America's 'War to End All Wars': A Retrospective, 'Pearl Harbor Remembrance Day' Critique
One hundred years after the conclusion of the “War to End All Wars” – and on the anniversary of the attack that ended all doubts about whether America would enter into
the war that came after it – it is useful to take another look at the logic which led Woodrow Wilson to disregard traditional injunctions against European political entanglement and to conclude that a millennial moment was at hand, a moment in which it would, indeed, be possible to “make the world safe for Democracy.” What we see is that embedded in Wilson’s war aims were a set of assumptions about human nature that virtually assured that American involvement in the Great War would, in its own terms, be a failure. The conclusion that follows is both painful and ironic: the roots of World War II can be found not so much in America’s failure to join Wilson’s League of Nations as in Wilson’s efforts to create it.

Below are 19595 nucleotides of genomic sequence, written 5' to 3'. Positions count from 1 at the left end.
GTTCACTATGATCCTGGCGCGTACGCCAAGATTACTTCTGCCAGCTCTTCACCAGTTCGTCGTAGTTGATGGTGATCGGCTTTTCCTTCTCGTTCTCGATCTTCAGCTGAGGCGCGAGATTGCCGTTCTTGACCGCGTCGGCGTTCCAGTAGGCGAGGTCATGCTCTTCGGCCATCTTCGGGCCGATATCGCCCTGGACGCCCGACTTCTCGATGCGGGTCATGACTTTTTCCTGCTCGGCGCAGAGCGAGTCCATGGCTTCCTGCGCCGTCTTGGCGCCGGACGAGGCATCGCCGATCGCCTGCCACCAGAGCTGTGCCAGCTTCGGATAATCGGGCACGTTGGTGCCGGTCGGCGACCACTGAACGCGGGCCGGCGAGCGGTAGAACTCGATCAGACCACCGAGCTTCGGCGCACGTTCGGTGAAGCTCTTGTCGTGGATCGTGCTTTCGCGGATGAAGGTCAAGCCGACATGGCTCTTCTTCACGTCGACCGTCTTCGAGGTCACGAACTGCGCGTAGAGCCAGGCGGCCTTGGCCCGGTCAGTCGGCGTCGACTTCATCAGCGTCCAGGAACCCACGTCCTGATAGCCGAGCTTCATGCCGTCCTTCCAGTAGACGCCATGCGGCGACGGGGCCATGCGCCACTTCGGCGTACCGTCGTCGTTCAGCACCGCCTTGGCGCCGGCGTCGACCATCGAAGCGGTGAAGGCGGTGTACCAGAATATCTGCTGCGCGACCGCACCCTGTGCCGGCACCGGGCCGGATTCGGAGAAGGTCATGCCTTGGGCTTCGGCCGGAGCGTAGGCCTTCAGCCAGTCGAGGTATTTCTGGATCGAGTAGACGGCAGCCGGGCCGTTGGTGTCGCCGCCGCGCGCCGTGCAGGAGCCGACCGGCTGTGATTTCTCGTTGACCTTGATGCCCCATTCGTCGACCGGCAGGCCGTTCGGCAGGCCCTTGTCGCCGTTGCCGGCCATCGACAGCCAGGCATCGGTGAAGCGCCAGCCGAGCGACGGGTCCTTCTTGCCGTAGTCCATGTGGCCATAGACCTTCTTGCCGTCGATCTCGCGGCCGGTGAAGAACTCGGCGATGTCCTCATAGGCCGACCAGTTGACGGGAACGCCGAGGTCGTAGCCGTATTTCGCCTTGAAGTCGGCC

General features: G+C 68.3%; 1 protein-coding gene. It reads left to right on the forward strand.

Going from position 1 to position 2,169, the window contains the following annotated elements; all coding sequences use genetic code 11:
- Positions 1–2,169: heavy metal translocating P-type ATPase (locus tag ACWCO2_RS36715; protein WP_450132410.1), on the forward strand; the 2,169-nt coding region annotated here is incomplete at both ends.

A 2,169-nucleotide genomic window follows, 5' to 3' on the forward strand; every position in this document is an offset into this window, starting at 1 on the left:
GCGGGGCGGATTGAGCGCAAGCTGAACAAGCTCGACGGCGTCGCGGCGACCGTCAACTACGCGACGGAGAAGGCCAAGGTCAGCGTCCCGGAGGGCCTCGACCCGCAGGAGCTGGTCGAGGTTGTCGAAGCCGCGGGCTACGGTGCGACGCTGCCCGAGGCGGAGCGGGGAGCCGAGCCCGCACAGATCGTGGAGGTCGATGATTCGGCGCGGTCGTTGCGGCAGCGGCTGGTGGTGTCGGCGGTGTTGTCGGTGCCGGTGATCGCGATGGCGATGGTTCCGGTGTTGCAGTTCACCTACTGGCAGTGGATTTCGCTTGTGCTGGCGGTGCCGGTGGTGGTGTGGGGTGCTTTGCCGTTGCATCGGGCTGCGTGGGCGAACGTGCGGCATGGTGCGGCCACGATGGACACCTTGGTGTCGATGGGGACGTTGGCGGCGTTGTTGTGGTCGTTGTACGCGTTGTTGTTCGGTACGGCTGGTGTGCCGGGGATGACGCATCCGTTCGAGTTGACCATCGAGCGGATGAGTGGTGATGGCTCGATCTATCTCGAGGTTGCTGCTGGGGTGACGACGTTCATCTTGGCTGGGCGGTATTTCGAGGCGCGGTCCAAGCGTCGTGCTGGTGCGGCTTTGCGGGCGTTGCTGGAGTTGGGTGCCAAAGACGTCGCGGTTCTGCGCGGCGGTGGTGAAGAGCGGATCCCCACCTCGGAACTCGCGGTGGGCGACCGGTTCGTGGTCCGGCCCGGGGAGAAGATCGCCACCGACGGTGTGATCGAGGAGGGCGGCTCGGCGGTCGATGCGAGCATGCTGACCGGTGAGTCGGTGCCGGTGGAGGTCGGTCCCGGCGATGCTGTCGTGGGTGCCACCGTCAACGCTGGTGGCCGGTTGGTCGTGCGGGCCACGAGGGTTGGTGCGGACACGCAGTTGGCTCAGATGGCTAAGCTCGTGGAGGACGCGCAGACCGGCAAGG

Dr. Edward Rhodes is Professor of Government and International Affairs at George Mason University. His research has focused on American foreign and national security policy, looking particularly at embedded assumptions about the nature of liberal, republican democracy. From 2010 to 2013, Dr. Rhodes served as Dean of George Mason University’s School of Public Policy. Prior to joining George Mason, he was a member of the faculty of Rutgers University, serving as founding Director of the Rutgers Center for Global Security and Democracy and as Dean of the Social and Behavioral Sciences. Washington duties have included time in the Pentagon on Navy staff, service to the State and Commerce Departments, and a six year appointment to the State Department’s Advisory Committee on Historical Diplomatic Documentation.
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